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The GW Hatchet


The GW Hatchet

Serving the GW Community since 1904

The GW Hatchet

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Business school adds two vice deans

Students in the GW School of Business can look forward to more co-curricular activities, greater flexibility in courses and a stronger, more research-focused faculty, administrators are pledging after two vice deans were added to the school’s top leadership team.

Murat Tarimcilar will serve as the vice dean of programs and education, and Sok-Hyon Kang will be the new vice dean of faculty and research.

As a way to develop the school in the long run, Tarimcilar, who was formerly the associate dean of graduate programs, said his job will be partly focused on attracting top-tier faculty and students to the school.

“When we are doing these things, we keep telling ourselves it’s not worth doing it if you’re not doing it the best we can,” Tarimcilar said.

Kang’s new position focuses on faculty development and promoting research within the school. In line with Guthrie’s mission to improve the business school’s ranking, Kang hopes to strengthen the effectiveness of current faculty by providing more support for its research, as well as hiring more productive new faculty that will also contribute to research.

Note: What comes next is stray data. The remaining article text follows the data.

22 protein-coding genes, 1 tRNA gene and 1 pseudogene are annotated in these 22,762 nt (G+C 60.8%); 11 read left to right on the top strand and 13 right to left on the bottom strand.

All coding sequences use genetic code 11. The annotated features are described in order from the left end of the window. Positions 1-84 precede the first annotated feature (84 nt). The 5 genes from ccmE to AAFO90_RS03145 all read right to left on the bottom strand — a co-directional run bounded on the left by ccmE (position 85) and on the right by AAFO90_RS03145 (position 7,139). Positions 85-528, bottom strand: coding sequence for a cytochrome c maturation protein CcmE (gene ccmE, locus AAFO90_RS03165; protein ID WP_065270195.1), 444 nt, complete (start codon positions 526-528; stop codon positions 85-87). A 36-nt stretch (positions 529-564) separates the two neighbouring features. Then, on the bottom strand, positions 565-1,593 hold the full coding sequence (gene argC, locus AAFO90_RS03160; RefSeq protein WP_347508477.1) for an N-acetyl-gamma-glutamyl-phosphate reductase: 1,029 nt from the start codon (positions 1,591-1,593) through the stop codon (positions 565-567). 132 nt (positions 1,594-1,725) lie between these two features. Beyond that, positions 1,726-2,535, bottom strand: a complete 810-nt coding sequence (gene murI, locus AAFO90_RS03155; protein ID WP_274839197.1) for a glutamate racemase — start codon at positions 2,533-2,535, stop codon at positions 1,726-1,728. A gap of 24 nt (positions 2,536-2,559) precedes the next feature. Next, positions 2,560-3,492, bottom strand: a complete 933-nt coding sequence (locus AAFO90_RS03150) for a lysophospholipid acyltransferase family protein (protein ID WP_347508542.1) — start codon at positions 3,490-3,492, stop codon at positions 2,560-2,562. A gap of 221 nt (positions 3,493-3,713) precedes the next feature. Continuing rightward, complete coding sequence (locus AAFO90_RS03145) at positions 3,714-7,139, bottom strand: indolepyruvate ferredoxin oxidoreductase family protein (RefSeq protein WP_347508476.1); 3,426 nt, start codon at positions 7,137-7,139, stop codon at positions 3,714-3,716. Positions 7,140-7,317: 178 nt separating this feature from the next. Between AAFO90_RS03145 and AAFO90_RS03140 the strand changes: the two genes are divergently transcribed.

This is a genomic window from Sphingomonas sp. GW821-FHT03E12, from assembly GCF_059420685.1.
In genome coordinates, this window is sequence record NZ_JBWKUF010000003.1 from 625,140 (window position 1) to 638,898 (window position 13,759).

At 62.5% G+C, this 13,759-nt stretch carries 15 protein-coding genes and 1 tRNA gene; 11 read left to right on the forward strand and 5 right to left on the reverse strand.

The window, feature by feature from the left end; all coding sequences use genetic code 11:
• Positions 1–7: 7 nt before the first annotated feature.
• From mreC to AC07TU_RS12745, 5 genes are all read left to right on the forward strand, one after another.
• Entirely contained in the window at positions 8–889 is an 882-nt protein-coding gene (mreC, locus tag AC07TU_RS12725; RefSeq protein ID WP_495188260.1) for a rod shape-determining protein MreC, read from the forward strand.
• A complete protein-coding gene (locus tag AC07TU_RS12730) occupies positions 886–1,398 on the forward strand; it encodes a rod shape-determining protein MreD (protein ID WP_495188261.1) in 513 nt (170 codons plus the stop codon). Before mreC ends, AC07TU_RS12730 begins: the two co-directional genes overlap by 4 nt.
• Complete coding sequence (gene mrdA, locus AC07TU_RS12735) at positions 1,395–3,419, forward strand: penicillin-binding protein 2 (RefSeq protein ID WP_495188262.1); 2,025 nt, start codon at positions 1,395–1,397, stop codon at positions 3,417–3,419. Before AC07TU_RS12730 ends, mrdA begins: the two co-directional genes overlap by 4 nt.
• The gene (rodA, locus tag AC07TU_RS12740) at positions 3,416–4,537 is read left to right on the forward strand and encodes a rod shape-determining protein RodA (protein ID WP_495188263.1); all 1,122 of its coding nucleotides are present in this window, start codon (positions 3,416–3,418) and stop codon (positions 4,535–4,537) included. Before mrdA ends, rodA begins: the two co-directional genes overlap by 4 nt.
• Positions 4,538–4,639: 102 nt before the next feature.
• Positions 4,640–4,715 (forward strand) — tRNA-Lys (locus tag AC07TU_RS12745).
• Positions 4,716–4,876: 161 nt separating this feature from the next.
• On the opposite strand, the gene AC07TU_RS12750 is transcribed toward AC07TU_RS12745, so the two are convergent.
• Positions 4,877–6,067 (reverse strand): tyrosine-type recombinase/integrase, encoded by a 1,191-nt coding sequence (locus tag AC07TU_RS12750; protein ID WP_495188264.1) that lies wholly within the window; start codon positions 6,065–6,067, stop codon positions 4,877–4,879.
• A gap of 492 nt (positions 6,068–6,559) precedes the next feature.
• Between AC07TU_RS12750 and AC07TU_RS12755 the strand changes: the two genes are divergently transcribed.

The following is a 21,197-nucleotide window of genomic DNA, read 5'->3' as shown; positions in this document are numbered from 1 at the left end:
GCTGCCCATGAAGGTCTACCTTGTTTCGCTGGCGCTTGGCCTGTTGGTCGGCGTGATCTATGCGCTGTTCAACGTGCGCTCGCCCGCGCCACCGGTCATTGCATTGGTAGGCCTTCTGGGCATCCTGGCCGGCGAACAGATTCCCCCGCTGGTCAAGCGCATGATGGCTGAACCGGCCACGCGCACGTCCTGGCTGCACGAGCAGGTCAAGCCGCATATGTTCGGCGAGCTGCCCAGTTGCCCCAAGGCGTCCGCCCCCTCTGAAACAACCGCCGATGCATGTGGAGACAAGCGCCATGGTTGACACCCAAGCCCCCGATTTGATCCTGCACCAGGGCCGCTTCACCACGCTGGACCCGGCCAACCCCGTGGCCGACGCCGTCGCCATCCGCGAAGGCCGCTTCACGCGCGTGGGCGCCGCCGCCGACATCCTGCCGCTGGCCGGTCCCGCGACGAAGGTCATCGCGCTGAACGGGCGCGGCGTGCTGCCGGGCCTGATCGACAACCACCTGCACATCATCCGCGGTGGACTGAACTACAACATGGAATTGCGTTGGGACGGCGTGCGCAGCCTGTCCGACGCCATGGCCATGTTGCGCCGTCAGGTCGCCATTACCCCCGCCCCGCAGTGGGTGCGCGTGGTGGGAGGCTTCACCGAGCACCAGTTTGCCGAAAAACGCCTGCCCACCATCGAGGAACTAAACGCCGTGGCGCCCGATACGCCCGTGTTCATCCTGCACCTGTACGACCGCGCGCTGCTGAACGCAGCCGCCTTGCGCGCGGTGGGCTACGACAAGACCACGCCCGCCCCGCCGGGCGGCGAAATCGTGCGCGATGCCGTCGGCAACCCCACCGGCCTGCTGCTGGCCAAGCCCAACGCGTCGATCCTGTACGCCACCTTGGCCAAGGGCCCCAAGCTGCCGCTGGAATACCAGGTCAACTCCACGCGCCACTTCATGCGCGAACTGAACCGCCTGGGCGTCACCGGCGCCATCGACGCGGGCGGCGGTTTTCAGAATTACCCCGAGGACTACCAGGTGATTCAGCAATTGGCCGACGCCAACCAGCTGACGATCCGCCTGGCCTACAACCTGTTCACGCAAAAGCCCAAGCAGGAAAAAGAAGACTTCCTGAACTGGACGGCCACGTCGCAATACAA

Research has become a top priority at GW since 2008, when University President Steven Knapp pledged $5.4 million over a three-year period toward increasing the University’s research efforts.

“We are at the point where we can become a top-tier school,” said Kang, who was a professor of accounting before taking over his new position.

The business school ranked 57th in the Financial Times’ 2010 Global MBA Rankings of the best business programs worldwide, jumping 28 spots from its position at No. 85 in 2009.

“The new leadership is very confident about the school’s present situation, but also very optimistic about the future,” Tarimcilar said.

Kang said that improvements in the business school were important because the entire University benefits from better research and faculty, but he also warned that improvement was not going to happen overnight.

“No academic institution is going to become top five or top 10 in a couple of years,” Kang said. “The advancements… will be gradual. But be patient and we will get there.”

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